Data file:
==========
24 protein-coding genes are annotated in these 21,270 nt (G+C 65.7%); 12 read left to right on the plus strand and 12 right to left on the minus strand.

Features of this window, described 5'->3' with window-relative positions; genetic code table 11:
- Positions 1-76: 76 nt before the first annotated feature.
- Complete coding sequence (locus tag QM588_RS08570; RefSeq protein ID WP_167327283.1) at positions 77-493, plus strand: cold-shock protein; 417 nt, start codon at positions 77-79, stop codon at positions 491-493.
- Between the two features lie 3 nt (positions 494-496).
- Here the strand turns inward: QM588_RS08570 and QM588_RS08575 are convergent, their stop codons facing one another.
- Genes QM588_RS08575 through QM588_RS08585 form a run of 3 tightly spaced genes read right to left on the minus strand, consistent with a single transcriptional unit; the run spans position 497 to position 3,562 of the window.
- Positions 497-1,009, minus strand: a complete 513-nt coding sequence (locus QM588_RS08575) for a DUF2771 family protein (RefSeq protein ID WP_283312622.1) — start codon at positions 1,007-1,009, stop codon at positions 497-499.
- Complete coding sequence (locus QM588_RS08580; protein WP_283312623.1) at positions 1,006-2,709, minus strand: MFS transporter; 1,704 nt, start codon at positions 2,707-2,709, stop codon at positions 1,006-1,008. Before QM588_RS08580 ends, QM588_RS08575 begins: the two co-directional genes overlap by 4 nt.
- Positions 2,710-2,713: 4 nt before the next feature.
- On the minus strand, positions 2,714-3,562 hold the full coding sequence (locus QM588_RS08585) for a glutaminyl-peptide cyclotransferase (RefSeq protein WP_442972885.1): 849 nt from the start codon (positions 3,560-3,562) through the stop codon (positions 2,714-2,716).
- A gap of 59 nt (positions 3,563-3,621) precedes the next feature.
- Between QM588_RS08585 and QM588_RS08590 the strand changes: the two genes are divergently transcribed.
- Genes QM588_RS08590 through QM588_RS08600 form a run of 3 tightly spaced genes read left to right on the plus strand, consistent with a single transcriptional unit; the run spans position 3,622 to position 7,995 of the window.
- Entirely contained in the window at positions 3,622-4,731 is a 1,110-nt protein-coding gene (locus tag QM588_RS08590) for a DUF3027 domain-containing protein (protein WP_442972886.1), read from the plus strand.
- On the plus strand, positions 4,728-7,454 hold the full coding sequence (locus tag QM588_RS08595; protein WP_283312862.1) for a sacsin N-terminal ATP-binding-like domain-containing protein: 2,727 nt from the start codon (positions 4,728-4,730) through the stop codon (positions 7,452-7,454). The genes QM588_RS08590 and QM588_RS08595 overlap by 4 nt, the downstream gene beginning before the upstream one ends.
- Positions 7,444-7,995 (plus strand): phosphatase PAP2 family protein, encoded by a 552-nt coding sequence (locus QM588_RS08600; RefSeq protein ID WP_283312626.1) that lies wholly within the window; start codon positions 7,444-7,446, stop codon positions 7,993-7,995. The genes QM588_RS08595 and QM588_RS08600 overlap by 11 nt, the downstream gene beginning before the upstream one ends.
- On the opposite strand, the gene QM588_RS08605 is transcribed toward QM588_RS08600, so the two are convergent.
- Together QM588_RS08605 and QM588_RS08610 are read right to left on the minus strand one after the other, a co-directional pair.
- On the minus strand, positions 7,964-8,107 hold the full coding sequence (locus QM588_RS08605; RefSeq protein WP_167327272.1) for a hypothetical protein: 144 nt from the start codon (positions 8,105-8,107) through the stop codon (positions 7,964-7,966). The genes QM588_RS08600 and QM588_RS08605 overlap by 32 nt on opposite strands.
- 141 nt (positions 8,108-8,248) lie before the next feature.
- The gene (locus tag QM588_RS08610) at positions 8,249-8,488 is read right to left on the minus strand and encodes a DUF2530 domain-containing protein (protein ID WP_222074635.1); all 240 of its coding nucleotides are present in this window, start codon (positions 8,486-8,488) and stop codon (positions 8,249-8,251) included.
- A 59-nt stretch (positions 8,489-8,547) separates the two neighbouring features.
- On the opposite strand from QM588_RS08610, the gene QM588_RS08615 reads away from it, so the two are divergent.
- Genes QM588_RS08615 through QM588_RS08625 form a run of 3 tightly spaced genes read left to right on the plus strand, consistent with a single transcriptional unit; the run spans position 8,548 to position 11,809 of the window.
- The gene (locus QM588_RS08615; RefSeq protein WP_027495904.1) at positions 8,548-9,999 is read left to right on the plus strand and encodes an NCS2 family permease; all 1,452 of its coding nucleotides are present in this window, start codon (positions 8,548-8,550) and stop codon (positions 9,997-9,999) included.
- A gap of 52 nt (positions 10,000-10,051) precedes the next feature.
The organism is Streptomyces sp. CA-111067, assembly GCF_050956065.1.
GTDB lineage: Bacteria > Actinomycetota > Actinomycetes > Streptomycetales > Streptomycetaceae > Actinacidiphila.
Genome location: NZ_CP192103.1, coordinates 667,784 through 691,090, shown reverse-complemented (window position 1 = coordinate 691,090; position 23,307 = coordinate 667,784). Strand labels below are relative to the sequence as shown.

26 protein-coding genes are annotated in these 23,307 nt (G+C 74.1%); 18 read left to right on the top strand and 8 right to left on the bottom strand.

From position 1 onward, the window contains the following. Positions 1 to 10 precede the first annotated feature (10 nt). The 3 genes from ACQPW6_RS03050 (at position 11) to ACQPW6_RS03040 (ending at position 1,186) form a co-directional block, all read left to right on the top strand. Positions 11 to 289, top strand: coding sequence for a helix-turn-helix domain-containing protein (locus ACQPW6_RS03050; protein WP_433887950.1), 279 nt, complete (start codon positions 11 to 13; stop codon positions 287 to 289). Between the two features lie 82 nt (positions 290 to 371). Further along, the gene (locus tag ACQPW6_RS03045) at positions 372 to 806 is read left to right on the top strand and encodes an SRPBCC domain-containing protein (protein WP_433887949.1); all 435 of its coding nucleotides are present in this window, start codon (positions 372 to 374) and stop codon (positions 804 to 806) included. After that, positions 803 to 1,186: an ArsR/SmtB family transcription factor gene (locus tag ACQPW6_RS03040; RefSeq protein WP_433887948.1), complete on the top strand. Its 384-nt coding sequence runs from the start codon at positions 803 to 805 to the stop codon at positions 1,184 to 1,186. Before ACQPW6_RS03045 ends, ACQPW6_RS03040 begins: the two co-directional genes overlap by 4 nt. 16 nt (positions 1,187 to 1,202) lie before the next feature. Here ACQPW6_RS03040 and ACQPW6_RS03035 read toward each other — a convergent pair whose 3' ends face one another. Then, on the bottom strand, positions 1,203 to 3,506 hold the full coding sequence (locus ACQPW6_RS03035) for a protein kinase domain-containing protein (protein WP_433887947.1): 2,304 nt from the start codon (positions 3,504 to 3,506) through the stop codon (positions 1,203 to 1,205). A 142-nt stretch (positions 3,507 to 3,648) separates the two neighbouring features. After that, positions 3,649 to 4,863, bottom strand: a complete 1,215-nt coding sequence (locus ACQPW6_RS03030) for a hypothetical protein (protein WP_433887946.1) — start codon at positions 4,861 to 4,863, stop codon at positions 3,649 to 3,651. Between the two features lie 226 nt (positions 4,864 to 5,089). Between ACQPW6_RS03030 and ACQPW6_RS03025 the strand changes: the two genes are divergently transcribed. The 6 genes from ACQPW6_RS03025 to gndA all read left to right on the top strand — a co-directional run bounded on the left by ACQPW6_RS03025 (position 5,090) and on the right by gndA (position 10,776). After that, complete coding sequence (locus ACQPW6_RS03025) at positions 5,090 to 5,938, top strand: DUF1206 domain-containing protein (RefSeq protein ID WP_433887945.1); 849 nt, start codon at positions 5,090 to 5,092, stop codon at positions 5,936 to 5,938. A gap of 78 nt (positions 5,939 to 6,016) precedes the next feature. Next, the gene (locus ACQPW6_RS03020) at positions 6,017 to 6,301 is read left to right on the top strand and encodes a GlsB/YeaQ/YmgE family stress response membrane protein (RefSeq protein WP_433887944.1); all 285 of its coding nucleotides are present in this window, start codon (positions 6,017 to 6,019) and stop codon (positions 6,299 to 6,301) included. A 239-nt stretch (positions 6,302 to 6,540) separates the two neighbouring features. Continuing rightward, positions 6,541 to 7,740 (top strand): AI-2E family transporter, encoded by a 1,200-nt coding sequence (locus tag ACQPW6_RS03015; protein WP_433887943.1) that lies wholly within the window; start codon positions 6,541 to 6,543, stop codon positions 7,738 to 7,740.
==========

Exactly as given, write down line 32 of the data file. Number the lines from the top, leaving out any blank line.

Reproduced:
From position 1 onward, the window contains the following. Positions 1 to 10 precede the first annotated feature (10 nt). The 3 genes from ACQPW6_RS03050 (at position 11) to ACQPW6_RS03040 (ending at position 1,186) form a co-directional block, all read left to right on the top strand. Positions 11 to 289, top strand: coding sequence for a helix-turn-helix domain-containing protein (locus ACQPW6_RS03050; protein WP_433887950.1), 279 nt, complete (start codon positions 11 to 13; stop codon positions 287 to 289). Between the two features lie 82 nt (positions 290 to 371). Further along, the gene (locus tag ACQPW6_RS03045) at positions 372 to 806 is read left to right on the top strand and encodes an SRPBCC domain-containing protein (protein WP_433887949.1); all 435 of its coding nucleotides are present in this window, start codon (positions 372 to 374) and stop codon (positions 804 to 806) included. After that, positions 803 to 1,186: an ArsR/SmtB family transcription factor gene (locus tag ACQPW6_RS03040; RefSeq protein WP_433887948.1), complete on the top strand. Its 384-nt coding sequence runs from the start codon at positions 803 to 805 to the stop codon at positions 1,184 to 1,186. Before ACQPW6_RS03045 ends, ACQPW6_RS03040 begins: the two co-directional genes overlap by 4 nt. 16 nt (positions 1,187 to 1,202) lie before the next feature. Here ACQPW6_RS03040 and ACQPW6_RS03035 read toward each other — a convergent pair whose 3' ends face one another. Then, on the bottom strand, positions 1,203 to 3,506 hold the full coding sequence (locus ACQPW6_RS03035) for a protein kinase domain-containing protein (protein WP_433887947.1): 2,304 nt from the start codon (positions 3,504 to 3,506) through the stop codon (positions 1,203 to 1,205). A 142-nt stretch (positions 3,507 to 3,648) separates the two neighbouring features. After that, positions 3,649 to 4,863, bottom strand: a complete 1,215-nt coding sequence (locus ACQPW6_RS03030) for a hypothetical protein (protein WP_433887946.1) — start codon at positions 4,861 to 4,863, stop codon at positions 3,649 to 3,651. Between the two features lie 226 nt (positions 4,864 to 5,089). Between ACQPW6_RS03030 and ACQPW6_RS03025 the strand changes: the two genes are divergently transcribed. The 6 genes from ACQPW6_RS03025 to gndA all read left to right on the top strand — a co-directional run bounded on the left by ACQPW6_RS03025 (position 5,090) and on the right by gndA (position 10,776). After that, complete coding sequence (locus ACQPW6_RS03025) at positions 5,090 to 5,938, top strand: DUF1206 domain-containing protein (RefSeq protein ID WP_433887945.1); 849 nt, start codon at positions 5,090 to 5,092, stop codon at positions 5,936 to 5,938. A gap of 78 nt (positions 5,939 to 6,016) precedes the next feature. Next, the gene (locus ACQPW6_RS03020) at positions 6,017 to 6,301 is read left to right on the top strand and encodes a GlsB/YeaQ/YmgE family stress response membrane protein (RefSeq protein WP_433887944.1); all 285 of its coding nucleotides are present in this window, start codon (positions 6,017 to 6,019) and stop codon (positions 6,299 to 6,301) included. A 239-nt stretch (positions 6,302 to 6,540) separates the two neighbouring features. Continuing rightward, positions 6,541 to 7,740 (top strand): AI-2E family transporter, encoded by a 1,200-nt coding sequence (locus tag ACQPW6_RS03015; protein WP_433887943.1) that lies wholly within the window; start codon positions 6,541 to 6,543, stop codon positions 7,738 to 7,740.